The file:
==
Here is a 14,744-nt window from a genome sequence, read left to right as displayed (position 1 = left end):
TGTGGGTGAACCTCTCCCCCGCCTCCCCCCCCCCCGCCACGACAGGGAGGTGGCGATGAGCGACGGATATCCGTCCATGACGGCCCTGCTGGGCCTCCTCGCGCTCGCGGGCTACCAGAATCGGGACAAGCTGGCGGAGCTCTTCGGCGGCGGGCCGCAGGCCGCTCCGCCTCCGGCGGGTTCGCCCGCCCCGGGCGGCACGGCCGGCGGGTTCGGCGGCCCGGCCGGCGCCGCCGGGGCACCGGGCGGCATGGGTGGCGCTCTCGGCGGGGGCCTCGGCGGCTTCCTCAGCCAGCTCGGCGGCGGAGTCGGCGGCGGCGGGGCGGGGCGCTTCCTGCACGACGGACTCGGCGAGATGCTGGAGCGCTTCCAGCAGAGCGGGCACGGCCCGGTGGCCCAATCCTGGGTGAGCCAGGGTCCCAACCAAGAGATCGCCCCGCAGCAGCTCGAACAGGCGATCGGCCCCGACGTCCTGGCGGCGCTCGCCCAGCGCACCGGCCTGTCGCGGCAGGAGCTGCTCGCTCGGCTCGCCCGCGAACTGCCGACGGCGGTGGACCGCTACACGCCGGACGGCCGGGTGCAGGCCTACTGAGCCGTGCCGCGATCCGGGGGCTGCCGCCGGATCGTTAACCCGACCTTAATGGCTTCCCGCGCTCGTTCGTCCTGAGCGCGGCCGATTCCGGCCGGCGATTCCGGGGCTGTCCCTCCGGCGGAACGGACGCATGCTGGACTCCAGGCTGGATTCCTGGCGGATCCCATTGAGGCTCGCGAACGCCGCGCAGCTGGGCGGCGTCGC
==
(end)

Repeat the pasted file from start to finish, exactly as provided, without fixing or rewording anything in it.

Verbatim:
Here is a 14,744-nt window from a genome sequence, read left to right as displayed (position 1 = left end):
TGTGGGTGAACCTCTCCCCCGCCTCCCCCCCCCCCGCCACGACAGGGAGGTGGCGATGAGCGACGGATATCCGTCCATGACGGCCCTGCTGGGCCTCCTCGCGCTCGCGGGCTACCAGAATCGGGACAAGCTGGCGGAGCTCTTCGGCGGCGGGCCGCAGGCCGCTCCGCCTCCGGCGGGTTCGCCCGCCCCGGGCGGCACGGCCGGCGGGTTCGGCGGCCCGGCCGGCGCCGCCGGGGCACCGGGCGGCATGGGTGGCGCTCTCGGCGGGGGCCTCGGCGGCTTCCTCAGCCAGCTCGGCGGCGGAGTCGGCGGCGGCGGGGCGGGGCGCTTCCTGCACGACGGACTCGGCGAGATGCTGGAGCGCTTCCAGCAGAGCGGGCACGGCCCGGTGGCCCAATCCTGGGTGAGCCAGGGTCCCAACCAAGAGATCGCCCCGCAGCAGCTCGAACAGGCGATCGGCCCCGACGTCCTGGCGGCGCTCGCCCAGCGCACCGGCCTGTCGCGGCAGGAGCTGCTCGCTCGGCTCGCCCGCGAACTGCCGACGGCGGTGGACCGCTACACGCCGGACGGCCGGGTGCAGGCCTACTGAGCCGTGCCGCGATCCGGGGGCTGCCGCCGGATCGTTAACCCGACCTTAATGGCTTCCCGCGCTCGTTCGTCCTGAGCGCGGCCGATTCCGGCCGGCGATTCCGGGGCTGTCCCTCCGGCGGAACGGACGCATGCTGGACTCCAGGCTGGATTCCTGGCGGATCCCATTGAGGCTCGCGAACGCCGCGCAGCTGGGCGGCGTCGC